Filed under: Business, General, History and Culture, Israeliness, Life, Nostalgia Sunday, Pop Culture, Technology
Apple importer iDigital put a good amount of effort into creating a special website with a slick-looking countdown clock and promises of streaming video broadcasts live from their store in the Dizengoff Center. But the Twitter feeds from those standing on line should have tipped us off. “There’s more photographers here than customers,” one person Tweeted. “There’s only about 40-50 people standing in line,” posted another. The online video only confirmed their reports: an airy atmosphere with plenty of room to move around. No pushing. No shoving. No thundering hordes.
Let me just state for the record (although everyone knows) that the main reason why the iPhone launch failed to generate any excitement was that anyone in this country who wants an iPhone already has one. This is a country of gear-heads and gadget freaks. Little obstacles like local cellular companies not providing service or support did not stop anyone over the past two years from buying the coveted device abroad and having it hacked, cracked and operational within hours of landing at Ben Gurion Airport.
How things have changed from the days when it took years of being on a waiting list before being assigned a landline by the state-run Israel Telephone Company! The days when you had to rely on being in your neighbors’ good graces if you wanted to make or receive a phone call. The days when, if you were lucky enough to inherit a line, you had to bring the phone company your grandmother’s death certificate and pay hundreds of lira in installation fees just to keep an already-installed line.
The creation of semi-privatized phone company Bezeq in 1985 did little to change the situation, except that phone company clerks were now free to tell any customer complaining about their inefficiency, “We are Bezeq. We are efficient now.”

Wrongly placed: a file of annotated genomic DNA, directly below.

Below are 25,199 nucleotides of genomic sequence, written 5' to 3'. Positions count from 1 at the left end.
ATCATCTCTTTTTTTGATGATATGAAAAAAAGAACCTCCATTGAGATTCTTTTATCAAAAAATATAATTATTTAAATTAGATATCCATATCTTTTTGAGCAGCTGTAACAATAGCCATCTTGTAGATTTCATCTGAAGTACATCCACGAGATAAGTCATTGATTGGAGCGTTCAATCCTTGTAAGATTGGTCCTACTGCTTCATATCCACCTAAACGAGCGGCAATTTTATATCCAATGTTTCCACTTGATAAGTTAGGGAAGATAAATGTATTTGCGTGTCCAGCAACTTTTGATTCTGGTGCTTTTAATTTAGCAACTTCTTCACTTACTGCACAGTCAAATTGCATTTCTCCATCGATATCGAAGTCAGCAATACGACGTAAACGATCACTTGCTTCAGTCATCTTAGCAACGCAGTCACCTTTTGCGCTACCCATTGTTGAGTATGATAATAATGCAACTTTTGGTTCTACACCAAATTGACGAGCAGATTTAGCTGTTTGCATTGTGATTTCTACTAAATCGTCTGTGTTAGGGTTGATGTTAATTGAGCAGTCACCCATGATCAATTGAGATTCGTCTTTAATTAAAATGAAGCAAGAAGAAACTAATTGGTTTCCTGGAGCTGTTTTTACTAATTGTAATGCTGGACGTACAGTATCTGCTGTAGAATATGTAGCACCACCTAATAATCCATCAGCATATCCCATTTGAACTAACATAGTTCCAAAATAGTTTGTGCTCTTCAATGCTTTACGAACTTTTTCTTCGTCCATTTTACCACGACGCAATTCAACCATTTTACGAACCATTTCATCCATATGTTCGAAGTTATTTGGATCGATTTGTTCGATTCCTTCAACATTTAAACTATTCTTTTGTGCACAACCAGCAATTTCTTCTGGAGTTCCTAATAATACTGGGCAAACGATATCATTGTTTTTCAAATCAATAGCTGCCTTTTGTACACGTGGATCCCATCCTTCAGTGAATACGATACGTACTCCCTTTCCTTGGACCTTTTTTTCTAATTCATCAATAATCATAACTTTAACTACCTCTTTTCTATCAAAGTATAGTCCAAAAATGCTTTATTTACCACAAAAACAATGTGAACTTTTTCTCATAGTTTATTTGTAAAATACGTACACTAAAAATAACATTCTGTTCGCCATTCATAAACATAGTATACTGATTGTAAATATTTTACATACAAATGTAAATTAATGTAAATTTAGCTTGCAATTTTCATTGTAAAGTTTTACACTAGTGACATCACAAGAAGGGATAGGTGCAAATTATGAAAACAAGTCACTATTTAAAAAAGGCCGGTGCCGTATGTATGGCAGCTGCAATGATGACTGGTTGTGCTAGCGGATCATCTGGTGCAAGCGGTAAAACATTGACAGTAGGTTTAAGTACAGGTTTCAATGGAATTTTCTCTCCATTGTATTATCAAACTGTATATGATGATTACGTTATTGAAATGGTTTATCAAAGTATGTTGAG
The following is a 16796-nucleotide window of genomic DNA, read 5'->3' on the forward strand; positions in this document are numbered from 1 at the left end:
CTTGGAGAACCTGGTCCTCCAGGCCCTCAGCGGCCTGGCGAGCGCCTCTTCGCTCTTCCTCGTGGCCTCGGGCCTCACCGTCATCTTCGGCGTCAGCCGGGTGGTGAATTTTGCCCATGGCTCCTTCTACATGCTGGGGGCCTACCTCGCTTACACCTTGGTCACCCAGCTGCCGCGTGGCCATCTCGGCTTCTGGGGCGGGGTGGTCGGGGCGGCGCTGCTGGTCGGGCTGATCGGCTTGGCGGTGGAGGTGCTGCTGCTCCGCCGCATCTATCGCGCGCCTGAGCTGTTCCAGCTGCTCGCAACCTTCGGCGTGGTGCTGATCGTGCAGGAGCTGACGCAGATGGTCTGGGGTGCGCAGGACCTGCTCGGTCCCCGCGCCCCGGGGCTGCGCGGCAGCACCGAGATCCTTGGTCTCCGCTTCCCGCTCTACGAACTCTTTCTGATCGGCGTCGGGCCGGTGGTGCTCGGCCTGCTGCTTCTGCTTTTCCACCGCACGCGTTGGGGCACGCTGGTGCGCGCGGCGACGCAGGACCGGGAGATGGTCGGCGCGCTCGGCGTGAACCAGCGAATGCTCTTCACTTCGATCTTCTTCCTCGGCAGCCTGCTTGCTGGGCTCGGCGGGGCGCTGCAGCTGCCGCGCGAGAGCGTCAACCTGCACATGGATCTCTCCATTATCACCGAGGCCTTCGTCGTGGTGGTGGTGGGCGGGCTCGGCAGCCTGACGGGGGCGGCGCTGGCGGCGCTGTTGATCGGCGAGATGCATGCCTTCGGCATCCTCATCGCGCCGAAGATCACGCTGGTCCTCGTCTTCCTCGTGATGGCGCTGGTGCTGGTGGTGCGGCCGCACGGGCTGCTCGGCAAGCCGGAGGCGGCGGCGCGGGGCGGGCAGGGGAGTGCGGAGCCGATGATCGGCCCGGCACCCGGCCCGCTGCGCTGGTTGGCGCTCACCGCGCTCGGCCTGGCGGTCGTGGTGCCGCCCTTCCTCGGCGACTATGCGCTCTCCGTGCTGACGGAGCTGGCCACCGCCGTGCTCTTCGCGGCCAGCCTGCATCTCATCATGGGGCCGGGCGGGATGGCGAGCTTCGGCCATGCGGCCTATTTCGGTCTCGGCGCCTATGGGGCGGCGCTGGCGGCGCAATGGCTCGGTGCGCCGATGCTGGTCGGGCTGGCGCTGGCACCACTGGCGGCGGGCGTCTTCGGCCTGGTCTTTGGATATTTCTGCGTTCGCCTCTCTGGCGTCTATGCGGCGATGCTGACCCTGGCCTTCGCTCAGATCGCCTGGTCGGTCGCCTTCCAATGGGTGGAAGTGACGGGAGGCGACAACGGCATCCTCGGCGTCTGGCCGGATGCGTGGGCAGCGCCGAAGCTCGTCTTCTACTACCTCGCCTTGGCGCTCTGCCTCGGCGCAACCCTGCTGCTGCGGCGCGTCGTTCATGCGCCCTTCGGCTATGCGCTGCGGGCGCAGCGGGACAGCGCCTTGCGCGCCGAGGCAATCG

Phew! That little trip down memory lane just raised my blood pressure a good 10 points. And not just mine but the rest of the population who, enterprising as always, figured out a way to bypass the phone company by leapfrogging technology. Already comfortable with walkie-talkies from their army service, by the mid-1980s, Israelis executives were happy to pay exorbitant sums to Pele-phone for the use of heavy-as-a-brick Motorola cell phones. More accurately put, they were happy to have their employers pay.
And then, in 1994, the Ministry of Communications announced it would license a second cellular phone company, thus introducing competition into the field and hopefully lowering prices. On December 28, 1994, the day that Cellcom opened its store in the Dizengoff Center – yes, the very same – I was sent, as a junior business reporter for the Jerusalem Post, to cover the event.
At 9:00am, people were already crowding the entrance. Cellcom had assigned a bevy of pretty girls to hand out red roses to the crowd. Had they done any realistic market research, they would have assigned a battery of security guards armed with clubs and mace. Because every small businessman, man-with-a-van, man-with-a-plan — not to mention pimp, drug dealer and any other person in need of a phone device you can use while running – showed up. And they were not in the mood for flowers. Thinking that I was handing out numbers to stand in line, a few gentlemen pushed me into a corner and tore my notebook out of my hands, then threw it back in disgust when they realized I wasn’t. Although service at that point was limited only to Tel Aviv, Cellcom sold out every device in a matter of hours.